I’ll admit, it was a rather unpleasant and uncomfortable experience watching my Ted Talk, especially during the times I faltered. Nonetheless, I think there are many things I can learn from my talk, which I can hopefully address in future speeches.
1). I realized that I have a tendency to flail my hands a little too much, especially when I looked nervous or forgot what I had to say. While I think hand gestures are important, I may have diminished its effectiveness by overusing them. In the future, I think I should practice in front of a mirror or a small audience more often to overcome my uneasiness and hopefully keep my hand gestures to a minimum.
2). My eye contact with my audience was poor, especially since I turned around multiple times to look at my visuals. I think I may not have been as familiar with my speech as I had thought. The next time I give a speech of the same nature, I think I will certainly practice more and make sure I am familiar with the order of my visuals so that I do not need to constantly turn around.
3). I am not sure if everyone observed it, but I did forget some of my speech towards the last two minutes and spoke impromptu. And while it was not as gracious and fluent as I would have liked, I am happy with what I was able to string together in a mildly cohesive manner. As a future note, I think I should learn speeches on the basis of bullet points as opposed to memorizing a three-page speech. Memory can fail all of us at times, so I now feel that “memorizing” may not be the best way to give a speech. Instead, it may be beneficial to give a speech based off a rough outline.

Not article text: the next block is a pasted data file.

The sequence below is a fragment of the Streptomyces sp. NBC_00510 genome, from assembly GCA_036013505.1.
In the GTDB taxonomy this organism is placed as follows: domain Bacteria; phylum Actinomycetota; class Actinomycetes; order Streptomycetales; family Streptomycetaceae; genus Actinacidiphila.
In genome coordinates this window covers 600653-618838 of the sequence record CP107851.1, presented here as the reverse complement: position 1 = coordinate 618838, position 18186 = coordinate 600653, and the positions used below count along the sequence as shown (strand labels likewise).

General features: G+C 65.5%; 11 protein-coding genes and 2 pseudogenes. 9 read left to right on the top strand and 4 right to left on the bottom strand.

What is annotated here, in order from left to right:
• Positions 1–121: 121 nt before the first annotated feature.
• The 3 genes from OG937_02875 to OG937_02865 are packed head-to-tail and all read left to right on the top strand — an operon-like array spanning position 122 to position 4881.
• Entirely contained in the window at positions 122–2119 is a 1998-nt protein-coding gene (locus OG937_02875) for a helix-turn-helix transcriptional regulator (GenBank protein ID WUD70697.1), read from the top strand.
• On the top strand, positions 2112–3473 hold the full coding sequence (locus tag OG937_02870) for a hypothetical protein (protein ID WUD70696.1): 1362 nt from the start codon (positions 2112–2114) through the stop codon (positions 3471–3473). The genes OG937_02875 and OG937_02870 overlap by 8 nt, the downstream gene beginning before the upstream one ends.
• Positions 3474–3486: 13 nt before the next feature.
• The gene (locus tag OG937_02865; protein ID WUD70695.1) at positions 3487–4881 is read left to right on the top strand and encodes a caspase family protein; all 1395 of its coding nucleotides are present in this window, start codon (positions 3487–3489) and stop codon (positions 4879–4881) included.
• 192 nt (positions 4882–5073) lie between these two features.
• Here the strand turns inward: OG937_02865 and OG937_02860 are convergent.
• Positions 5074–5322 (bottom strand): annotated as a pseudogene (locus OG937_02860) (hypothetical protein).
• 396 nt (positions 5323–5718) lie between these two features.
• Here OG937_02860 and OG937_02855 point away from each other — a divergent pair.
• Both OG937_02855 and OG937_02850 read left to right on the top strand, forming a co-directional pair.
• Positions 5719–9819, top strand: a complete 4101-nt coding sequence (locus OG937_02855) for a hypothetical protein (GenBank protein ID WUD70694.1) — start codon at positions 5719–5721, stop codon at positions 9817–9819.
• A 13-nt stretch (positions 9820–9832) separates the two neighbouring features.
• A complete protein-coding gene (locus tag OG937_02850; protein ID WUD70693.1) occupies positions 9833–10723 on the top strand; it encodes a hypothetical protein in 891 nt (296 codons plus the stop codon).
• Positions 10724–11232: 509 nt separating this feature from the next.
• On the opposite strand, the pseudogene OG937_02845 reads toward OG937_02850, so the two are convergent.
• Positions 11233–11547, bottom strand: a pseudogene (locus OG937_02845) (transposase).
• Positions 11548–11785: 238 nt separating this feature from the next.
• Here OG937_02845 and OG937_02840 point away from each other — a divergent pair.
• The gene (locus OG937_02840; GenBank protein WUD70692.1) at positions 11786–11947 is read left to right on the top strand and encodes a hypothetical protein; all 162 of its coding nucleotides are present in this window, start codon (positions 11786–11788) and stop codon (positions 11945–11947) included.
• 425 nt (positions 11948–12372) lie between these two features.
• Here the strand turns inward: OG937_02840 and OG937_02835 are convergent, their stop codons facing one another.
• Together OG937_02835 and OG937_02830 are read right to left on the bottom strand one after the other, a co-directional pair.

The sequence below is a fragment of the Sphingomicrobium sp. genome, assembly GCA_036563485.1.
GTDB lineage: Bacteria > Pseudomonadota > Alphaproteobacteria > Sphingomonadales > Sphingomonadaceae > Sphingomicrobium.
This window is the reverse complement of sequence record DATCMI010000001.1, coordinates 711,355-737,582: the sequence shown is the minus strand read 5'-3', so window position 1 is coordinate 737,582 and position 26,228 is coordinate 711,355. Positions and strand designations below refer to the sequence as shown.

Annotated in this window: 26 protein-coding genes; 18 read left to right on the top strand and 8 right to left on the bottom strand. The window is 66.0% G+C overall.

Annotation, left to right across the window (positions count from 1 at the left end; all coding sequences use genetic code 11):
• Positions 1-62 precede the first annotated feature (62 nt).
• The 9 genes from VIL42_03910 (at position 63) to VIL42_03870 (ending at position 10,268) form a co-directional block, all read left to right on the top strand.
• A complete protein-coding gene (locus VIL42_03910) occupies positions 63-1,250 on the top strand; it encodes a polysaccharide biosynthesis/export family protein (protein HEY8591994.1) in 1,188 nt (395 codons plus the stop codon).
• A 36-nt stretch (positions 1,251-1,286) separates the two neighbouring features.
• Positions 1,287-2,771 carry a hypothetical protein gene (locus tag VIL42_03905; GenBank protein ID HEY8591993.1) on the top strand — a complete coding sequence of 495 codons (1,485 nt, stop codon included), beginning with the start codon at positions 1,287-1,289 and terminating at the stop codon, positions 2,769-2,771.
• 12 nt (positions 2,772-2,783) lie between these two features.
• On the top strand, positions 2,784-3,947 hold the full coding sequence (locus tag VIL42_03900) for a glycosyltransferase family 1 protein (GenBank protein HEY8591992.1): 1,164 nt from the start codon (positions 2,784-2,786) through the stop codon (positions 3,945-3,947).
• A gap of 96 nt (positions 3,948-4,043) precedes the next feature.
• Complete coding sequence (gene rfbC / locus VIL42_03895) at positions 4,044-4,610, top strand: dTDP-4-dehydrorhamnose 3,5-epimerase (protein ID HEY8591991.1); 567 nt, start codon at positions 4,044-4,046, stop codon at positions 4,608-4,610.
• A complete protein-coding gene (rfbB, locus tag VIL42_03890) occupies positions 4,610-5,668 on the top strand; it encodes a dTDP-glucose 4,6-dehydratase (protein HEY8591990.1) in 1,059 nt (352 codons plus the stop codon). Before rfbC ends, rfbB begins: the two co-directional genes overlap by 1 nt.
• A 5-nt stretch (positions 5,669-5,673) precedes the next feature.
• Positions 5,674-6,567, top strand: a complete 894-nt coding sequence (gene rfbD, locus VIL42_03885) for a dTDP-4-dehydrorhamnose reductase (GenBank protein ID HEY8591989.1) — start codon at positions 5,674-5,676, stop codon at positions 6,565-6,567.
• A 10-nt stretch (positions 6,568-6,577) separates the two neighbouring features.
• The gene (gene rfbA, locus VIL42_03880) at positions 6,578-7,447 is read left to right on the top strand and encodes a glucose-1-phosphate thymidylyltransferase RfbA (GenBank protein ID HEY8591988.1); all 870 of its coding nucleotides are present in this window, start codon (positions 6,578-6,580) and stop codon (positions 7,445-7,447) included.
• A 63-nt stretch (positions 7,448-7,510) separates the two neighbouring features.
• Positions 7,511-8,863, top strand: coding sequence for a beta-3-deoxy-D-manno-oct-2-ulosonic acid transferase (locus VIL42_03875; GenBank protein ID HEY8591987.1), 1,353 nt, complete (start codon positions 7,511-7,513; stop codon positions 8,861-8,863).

4). A quirk that I realized about myself is that when I am nervous or drawing a blank, I cross my legs. It happened multiple times during the talk and while the video does not show my legs, I can see myself swaying side to side. As in my previous comments, I think one of the best solutions is repeated practice.
Overall, I think I had a decent speech, but there were certainly many things that I could improve on for the future. Hopefully as I gain more experience in public speaking and continue to critique my work, the quality and delivery of my speeches will continue to improve.